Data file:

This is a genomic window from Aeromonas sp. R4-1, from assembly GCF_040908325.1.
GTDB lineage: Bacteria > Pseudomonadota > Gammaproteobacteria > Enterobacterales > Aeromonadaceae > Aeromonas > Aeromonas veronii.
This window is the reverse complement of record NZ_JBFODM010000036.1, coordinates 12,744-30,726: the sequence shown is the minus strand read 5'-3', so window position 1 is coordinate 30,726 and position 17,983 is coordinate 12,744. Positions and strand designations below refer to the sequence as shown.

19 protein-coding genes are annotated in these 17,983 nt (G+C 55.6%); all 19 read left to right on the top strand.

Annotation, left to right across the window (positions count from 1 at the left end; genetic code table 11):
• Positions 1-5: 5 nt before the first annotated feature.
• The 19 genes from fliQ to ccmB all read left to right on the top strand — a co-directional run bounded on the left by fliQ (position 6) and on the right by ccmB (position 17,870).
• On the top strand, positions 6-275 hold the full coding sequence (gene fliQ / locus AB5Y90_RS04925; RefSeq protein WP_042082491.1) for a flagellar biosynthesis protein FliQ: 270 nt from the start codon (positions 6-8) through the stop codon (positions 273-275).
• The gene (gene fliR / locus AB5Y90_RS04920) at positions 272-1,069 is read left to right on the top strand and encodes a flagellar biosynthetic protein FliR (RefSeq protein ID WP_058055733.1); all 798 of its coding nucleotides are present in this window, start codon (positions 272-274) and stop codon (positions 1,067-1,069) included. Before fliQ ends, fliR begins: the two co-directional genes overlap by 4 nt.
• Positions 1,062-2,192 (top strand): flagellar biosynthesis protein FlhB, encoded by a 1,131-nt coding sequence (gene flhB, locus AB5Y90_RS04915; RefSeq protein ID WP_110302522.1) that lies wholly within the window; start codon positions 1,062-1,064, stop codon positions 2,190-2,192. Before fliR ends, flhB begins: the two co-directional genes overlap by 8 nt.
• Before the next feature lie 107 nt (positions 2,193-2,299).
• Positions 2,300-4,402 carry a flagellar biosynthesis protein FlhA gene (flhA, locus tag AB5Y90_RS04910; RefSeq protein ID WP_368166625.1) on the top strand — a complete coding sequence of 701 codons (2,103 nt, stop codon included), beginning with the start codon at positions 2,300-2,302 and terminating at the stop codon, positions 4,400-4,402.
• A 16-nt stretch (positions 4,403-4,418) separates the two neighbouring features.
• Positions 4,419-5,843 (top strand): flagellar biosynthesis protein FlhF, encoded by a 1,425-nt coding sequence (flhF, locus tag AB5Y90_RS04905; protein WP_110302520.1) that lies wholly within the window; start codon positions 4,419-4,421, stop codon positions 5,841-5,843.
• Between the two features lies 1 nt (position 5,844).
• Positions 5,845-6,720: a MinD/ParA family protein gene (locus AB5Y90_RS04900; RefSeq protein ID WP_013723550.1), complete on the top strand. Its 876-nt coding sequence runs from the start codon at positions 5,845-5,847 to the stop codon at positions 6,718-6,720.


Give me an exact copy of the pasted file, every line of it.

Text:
This is a genomic window from Aeromonas sp. R4-1, from assembly GCF_040908325.1.
GTDB lineage: Bacteria > Pseudomonadota > Gammaproteobacteria > Enterobacterales > Aeromonadaceae > Aeromonas > Aeromonas veronii.
This window is the reverse complement of record NZ_JBFODM010000036.1, coordinates 12,744-30,726: the sequence shown is the minus strand read 5'-3', so window position 1 is coordinate 30,726 and position 17,983 is coordinate 12,744. Positions and strand designations below refer to the sequence as shown.

19 protein-coding genes are annotated in these 17,983 nt (G+C 55.6%); all 19 read left to right on the top strand.

Annotation, left to right across the window (positions count from 1 at the left end; genetic code table 11):
• Positions 1-5: 5 nt before the first annotated feature.
• The 19 genes from fliQ to ccmB all read left to right on the top strand — a co-directional run bounded on the left by fliQ (position 6) and on the right by ccmB (position 17,870).
• On the top strand, positions 6-275 hold the full coding sequence (gene fliQ / locus AB5Y90_RS04925; RefSeq protein WP_042082491.1) for a flagellar biosynthesis protein FliQ: 270 nt from the start codon (positions 6-8) through the stop codon (positions 273-275).
• The gene (gene fliR / locus AB5Y90_RS04920) at positions 272-1,069 is read left to right on the top strand and encodes a flagellar biosynthetic protein FliR (RefSeq protein ID WP_058055733.1); all 798 of its coding nucleotides are present in this window, start codon (positions 272-274) and stop codon (positions 1,067-1,069) included. Before fliQ ends, fliR begins: the two co-directional genes overlap by 4 nt.
• Positions 1,062-2,192 (top strand): flagellar biosynthesis protein FlhB, encoded by a 1,131-nt coding sequence (gene flhB, locus AB5Y90_RS04915; RefSeq protein ID WP_110302522.1) that lies wholly within the window; start codon positions 1,062-1,064, stop codon positions 2,190-2,192. Before fliR ends, flhB begins: the two co-directional genes overlap by 8 nt.
• Before the next feature lie 107 nt (positions 2,193-2,299).
• Positions 2,300-4,402 carry a flagellar biosynthesis protein FlhA gene (flhA, locus tag AB5Y90_RS04910; RefSeq protein ID WP_368166625.1) on the top strand — a complete coding sequence of 701 codons (2,103 nt, stop codon included), beginning with the start codon at positions 2,300-2,302 and terminating at the stop codon, positions 4,400-4,402.
• A 16-nt stretch (positions 4,403-4,418) separates the two neighbouring features.
• Positions 4,419-5,843 (top strand): flagellar biosynthesis protein FlhF, encoded by a 1,425-nt coding sequence (flhF, locus tag AB5Y90_RS04905; protein WP_110302520.1) that lies wholly within the window; start codon positions 4,419-4,421, stop codon positions 5,841-5,843.
• Between the two features lies 1 nt (position 5,844).
• Positions 5,845-6,720: a MinD/ParA family protein gene (locus AB5Y90_RS04900; RefSeq protein ID WP_013723550.1), complete on the top strand. Its 876-nt coding sequence runs from the start codon at positions 5,845-5,847 to the stop codon at positions 6,718-6,720.